Why it’s a good thing NASA didn’t buy Canadian

by Emily Chung, CBCNews.ca

Sadly, a NASA satellite designed to track global carbon dioxide emissions ended up in the ocean instead of in orbit last week.

The $280 million US Orbiting Carbon Observatory landed in the waters near Antarctica after failing to separate properly from the moulded structure surrounding it. On board were instruments designed to identify gases emitted into the atmosphere and measure how much was being released.

In fact, Canadian engineers have designed a key component of such an instrument for an orbiting satellite. But fortunately, their instrument is safely in orbit around the Earth, on board the Japanese Aerospace Exploration Agency (JAXA) Ibuki satellite, also known as GOSAT (Greenhouse Gases Observing Satellite). That satellite launched successfully on Jan. 23.

GOSAT’s main carbon dioxide detector is its Fourier Transform Spectrometer (TANSO-FTS), which was successfully activated earlier in February.

One of its main components is a device called a spatial interferometer, developed by Quebec City-based ABB Canada.

“It’s the heart of the sensor,” said Marc-André Soucy, the company’s manager of remote sensing industry, on Friday.

The job of the device is to separate out different wavelengths or “colours” of infrared light. Molecules such as carbon dioxide are constantly vibrating, and when they do so, they absorb and emit infrared light.

“Because each molecule has its own way of vibrating, it does that at unique wavelengths or frequencies,” Soucy said.

By separating out the different colours, researchers can “see” carbon dioxide and figure out how much is being emitted.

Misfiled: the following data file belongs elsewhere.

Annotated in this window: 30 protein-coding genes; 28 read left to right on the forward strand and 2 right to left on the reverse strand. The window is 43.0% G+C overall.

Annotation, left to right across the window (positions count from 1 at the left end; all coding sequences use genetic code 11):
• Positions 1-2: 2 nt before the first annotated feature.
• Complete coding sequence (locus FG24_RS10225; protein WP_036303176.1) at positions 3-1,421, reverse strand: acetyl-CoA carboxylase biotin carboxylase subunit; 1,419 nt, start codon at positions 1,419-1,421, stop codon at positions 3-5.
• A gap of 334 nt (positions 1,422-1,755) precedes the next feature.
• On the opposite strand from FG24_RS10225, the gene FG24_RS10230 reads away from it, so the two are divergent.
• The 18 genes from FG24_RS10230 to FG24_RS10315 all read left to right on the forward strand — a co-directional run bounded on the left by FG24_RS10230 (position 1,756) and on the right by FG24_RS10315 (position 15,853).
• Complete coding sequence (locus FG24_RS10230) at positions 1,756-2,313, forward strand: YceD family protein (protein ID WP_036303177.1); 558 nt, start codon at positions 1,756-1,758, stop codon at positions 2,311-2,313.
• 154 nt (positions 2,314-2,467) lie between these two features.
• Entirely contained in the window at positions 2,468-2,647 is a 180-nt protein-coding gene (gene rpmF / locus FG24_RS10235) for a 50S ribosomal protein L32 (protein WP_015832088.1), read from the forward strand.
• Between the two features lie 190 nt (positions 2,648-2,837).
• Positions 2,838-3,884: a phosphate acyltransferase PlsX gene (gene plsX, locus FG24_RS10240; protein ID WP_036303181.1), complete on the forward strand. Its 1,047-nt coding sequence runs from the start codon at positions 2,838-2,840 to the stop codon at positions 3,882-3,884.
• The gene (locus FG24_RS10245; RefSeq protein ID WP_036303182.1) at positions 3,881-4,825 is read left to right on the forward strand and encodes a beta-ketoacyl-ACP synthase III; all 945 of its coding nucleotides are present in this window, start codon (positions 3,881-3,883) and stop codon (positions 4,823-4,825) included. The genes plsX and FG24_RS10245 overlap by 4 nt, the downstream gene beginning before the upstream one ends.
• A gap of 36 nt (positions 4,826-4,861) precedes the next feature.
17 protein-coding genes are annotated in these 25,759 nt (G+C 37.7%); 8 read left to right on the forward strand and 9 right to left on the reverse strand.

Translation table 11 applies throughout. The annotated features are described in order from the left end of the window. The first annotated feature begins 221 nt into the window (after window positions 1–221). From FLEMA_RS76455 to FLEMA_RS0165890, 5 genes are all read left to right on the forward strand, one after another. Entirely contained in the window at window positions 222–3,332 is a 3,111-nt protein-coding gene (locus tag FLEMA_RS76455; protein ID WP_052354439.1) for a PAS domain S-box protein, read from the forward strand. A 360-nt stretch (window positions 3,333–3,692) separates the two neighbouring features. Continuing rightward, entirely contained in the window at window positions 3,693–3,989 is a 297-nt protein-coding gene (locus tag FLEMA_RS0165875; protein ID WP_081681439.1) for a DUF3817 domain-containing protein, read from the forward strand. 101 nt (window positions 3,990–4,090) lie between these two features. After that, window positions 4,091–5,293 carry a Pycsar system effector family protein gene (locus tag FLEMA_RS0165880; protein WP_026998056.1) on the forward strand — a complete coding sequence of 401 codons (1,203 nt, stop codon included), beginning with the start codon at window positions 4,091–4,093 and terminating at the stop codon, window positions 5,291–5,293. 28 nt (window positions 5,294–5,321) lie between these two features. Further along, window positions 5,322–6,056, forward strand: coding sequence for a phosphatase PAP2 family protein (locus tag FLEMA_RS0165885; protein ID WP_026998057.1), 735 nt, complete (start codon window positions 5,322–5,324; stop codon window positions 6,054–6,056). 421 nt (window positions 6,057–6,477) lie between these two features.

A spatial interferometer separates out the different colours by splitting a light beam into two, having the two beams travel different paths, and then recombining them to create interference patterns. A mathematical process called fourier transform can then be used to separate out different wavelengths from the patterns.

2 satellites, 2 technologies

Soucy said NASA’s OCO uses a different technology called a grating spectrometer, which is similar to a prism, to separate out the different wavelengths of light.

For the purposes of measuring carbon dioxide, he added, “the two technologies are both good ways of achieving the same result.”

ABB Bomem spent three years developing the interferometer after winning a $10 million contract by NEC Toshiba Space Systems, which was the main supplier of instruments to the IBUKI program.

The device is based on an earlier instrument for the Canadian Space Agency’s SCISAT-1 satellite, which was launched in 2003 to monitor ozone depletion in the atmosphere.

Soucy said the IBUKI team has been collaborating with NASA and had been hoping the data from the two satellites could be used to validate each other. Checking and confirming IBUKI'’s data will still be possible using other methods, but will be more difficult since the OCO’s demise.

“It’s always very sad to see,” he said. “It always reminds us that space is…not an easy avenue.”

IBUKI is to monitor carbon dioxide at 56,000 sites around the planet. It is currently in the middle of an initial three-month functional check.